There are said to be five reports of a ‘suspicious male’, with three reports placing him standing by a small car park and two further reports having him being ‘observed on the access path’ near Apartment 5A.


…are said to be by a young girl on two occasions, 8am on 30 April and then again on 2 May. He was ‘ugly, disgusting even’, and appeared to be watching Apartment 5A.


…are said to be of a man loitering on 29 April between 8am and 9am and again on 2 May of the same man ‘looking over in the direction of 5A’, described as ’very ugly with pitted skin’. This is said to have ’unnerved’ the female witness.


…is said to be of a man ‘staring fixedly towards Apartment 5A on either 2 or 3 May


…is the sighting by Mrs Fenn’s niece (although her name isn’t given in the article) of ‘ man coming out of a first floor apartment’ and ‘behaving suspiciously.

These sightings are all claimed to be ‘highly relevant’ to the McCanns’ private investigation team.


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Re: Tony Bennett's summary and critique of Kate's book

Post by Guest on Sun 15 May - 13:22

@Tony Bennett wrote:SUMMARY AND CRITIQUE

Chapter 22 ‘Closing the Case’ [pages 314 to 331]

p. 314

Dr Kate: “As the summer of 2008 approached, the investigation into Madeleine’s abduction remained classified…It was like trying to live our lives in purgatory”.

The McCanns ‘took a break’ at the end of June although, “It did not feel right at all to go on holiday without Madeleine…”

Dr Kate: “…fourteen unbelievably harrowing and stressful months had passed since she was taken and we wwere running on empty. We owed it to Sean and Amelie, and we owed it to Madeleine to be physically and mentally fit to go on looking for her. We needed peace and quiet…” They visited Auntie Norah in Vancouver.

p. 315

The holiday went well, but “the solitude emphasised the yawning gap in our family…” Their attempt to keep their holiday secret failed after a journalist pretending to be ‘Detective Constable Johnson’ ’phoned them.

Dr Kate mentions the Wardship hearing in the High Court: “As nobody else was now searching for [Madeleine], we wanted our own investigators [NOTE: Kevin Halligen at the time!] to have the chance to check this material [the PJ files] for any relevant leads”. Dr Kate explains how shocked they were that ‘the U.K. authorities’ vigorously opposed the McCanns’ application for the PJ’s documentation and statements to be released to them.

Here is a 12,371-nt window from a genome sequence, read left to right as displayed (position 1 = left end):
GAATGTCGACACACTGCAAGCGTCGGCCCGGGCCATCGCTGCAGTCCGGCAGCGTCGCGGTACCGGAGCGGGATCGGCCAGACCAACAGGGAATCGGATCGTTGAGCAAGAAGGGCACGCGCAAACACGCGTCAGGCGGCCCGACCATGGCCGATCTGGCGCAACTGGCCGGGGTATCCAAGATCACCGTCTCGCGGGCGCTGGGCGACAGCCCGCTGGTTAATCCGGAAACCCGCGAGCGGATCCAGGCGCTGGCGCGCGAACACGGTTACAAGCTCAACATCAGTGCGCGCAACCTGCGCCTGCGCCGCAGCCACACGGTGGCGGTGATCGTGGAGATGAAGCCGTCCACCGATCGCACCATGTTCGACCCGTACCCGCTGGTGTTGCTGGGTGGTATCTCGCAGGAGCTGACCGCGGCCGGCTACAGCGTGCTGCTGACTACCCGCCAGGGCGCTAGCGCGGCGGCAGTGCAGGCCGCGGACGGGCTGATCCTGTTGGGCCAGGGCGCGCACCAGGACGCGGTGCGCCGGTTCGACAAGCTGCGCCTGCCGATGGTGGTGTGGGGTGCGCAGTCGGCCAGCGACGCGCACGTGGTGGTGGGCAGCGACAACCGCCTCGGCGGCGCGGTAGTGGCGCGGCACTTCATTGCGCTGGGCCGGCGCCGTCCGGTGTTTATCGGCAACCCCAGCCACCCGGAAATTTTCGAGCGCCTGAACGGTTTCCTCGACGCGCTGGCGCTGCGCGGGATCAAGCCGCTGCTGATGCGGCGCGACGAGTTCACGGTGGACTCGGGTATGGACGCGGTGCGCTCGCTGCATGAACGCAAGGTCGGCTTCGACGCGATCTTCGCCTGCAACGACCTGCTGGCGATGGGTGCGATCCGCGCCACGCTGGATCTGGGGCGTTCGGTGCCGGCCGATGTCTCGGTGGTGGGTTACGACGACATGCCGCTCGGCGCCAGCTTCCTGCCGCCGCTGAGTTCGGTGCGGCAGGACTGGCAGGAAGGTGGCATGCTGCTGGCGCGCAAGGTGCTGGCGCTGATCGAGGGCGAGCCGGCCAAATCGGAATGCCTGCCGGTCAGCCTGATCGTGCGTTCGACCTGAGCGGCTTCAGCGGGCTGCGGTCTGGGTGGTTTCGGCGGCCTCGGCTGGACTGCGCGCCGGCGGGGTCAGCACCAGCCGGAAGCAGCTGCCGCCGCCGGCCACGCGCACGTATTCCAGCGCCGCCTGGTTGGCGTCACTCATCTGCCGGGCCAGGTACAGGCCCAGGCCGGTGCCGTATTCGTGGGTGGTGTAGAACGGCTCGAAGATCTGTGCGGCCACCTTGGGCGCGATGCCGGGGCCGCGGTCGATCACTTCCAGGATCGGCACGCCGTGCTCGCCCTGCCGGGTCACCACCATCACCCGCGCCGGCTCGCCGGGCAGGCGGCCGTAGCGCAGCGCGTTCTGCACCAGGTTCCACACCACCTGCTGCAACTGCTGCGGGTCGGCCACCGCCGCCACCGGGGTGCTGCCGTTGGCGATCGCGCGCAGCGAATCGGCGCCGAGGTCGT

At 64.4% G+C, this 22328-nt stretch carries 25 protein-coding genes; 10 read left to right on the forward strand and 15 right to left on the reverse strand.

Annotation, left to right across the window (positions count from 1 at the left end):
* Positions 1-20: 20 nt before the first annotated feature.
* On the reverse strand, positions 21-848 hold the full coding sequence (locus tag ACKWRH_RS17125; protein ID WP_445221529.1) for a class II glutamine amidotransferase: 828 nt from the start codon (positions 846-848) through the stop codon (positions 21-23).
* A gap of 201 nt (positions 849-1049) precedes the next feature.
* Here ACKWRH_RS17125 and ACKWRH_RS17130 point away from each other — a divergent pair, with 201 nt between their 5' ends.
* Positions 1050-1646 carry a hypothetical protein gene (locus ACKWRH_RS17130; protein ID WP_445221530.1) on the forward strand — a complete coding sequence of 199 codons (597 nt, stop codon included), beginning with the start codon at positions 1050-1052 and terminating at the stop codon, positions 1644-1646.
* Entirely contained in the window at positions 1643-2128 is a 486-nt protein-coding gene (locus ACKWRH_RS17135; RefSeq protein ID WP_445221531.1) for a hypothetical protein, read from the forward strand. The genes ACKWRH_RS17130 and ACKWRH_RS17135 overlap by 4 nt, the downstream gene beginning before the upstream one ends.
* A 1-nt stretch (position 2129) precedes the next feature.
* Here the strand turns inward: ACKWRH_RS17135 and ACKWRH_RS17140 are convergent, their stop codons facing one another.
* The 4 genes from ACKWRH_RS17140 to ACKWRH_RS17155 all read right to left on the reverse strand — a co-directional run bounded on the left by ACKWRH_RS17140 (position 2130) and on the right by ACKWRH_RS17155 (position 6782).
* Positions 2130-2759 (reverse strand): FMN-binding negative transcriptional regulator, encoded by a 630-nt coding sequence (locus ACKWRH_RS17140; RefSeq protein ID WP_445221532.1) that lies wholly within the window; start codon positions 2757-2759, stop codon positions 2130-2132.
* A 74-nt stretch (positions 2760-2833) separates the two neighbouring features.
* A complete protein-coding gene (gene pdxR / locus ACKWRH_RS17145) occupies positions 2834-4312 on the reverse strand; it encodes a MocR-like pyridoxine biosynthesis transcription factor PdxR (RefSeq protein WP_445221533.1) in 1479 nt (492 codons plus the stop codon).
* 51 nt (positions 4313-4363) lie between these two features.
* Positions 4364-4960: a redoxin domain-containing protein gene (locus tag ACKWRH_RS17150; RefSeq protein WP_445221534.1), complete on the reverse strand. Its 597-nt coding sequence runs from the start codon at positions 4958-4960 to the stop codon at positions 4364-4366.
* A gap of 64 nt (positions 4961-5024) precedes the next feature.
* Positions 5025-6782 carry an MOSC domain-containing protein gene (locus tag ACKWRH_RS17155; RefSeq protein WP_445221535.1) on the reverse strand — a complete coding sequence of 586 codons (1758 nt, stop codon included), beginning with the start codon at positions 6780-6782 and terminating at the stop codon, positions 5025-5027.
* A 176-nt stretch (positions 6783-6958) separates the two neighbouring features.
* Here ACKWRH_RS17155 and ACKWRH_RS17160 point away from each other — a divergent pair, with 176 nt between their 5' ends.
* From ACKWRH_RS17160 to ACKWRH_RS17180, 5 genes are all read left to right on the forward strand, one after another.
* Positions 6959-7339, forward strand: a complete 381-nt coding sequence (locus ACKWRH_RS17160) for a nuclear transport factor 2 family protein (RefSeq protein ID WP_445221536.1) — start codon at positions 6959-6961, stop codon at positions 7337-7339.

p. 316

In his statement to the Court, the Assistant Chief Constable of Leicestershire Police wrote: “While one or both of them may be innocent, there is no clear evidence that eliminates them from involvement in Madeleine’s disappearance”. Dr Kate: “We were completely staggered. No evidence to eliminate us?…that line stuck in our heads as ‘guilty until proven innocent’.” Dr McCann said they made ‘a tactical retreat’ to ‘accept a smaller amount of information’: “Having to withdraw was quite galling…”

COMMENT: In fact it was a major defeat and setback for the McCanns. They were only allowed to see less than 1% of what was in the PJ files (see contemporary press reports).

Dr Kate: “The 81 items disclosed to us included trivial details that our family had passed on to the police in the first place”.

Goncalo Amaral retired from the police on 30 June.

p. 317

The PJ investigation was ‘archived’ on Monday 21 July on the instructions of the Portuguese Attorney General. Dr Kate: “There was no evidence to suggest that Madeleine had come to serious harm and no evidence to implicate Gerry, me or Robert Murat in what had happened to her”. The McCanns heard the decision at 4.30pm “from a French news agency via SKY News and BBC News 24.

Dr Kate: “It may sound odd, but in some ways we were glad the investigation had been closed”. The PJ issued a short statement: “The official investigation continues,. All credible lines of enquiry will be pursued”, But, says Dr Kate: “…we had been receiving messages from concerned people who had tried to pass on information to the police, only to be told, ‘The child is dead’.”

p. 318

Dr Kate: “I could appreciate that not being an arguida was preferable to being an arguida…Gerry and I were in a better position than we had been the day before”.

Dr Kate: “It was…a public acknowledgement that the Portuguese authorities had nothing to implicate us in Madeleine’s disappearance, just as we’d always insisted”.

The PJ released most of their files to the McCanns, and their lawyers ‘wasted no time’ in examining them.

Dr Kate: “Amaral and his chums had evidently been poised to take full advantage of the long-awaited lifting of judicial secrecy. Now they really went to town: we had staged a kidnap, or Madeleine had died in our holiday apartment and we had hidden he body; we had influence the British police…and so on…Amaral was talking more and more…and turning up on TV chat shows…it was incessant…It is impossible to convey…just how difficult this smear campaign was both to withstand and to counter”.

p. 319

Dr Kate: “…if people were taken in by Amaral’s theories, they were going to think there was no point in looking for Madeleine…We are quite sure that Amaral’s posturing has reduced our chances of finding her. Why on earth would a former police officer want to convince the world that a missing child was dead - with no evidence whatsoever to support his claim?”

Amaral was doing it “to cash in on our misfortune. It just beggars belief”.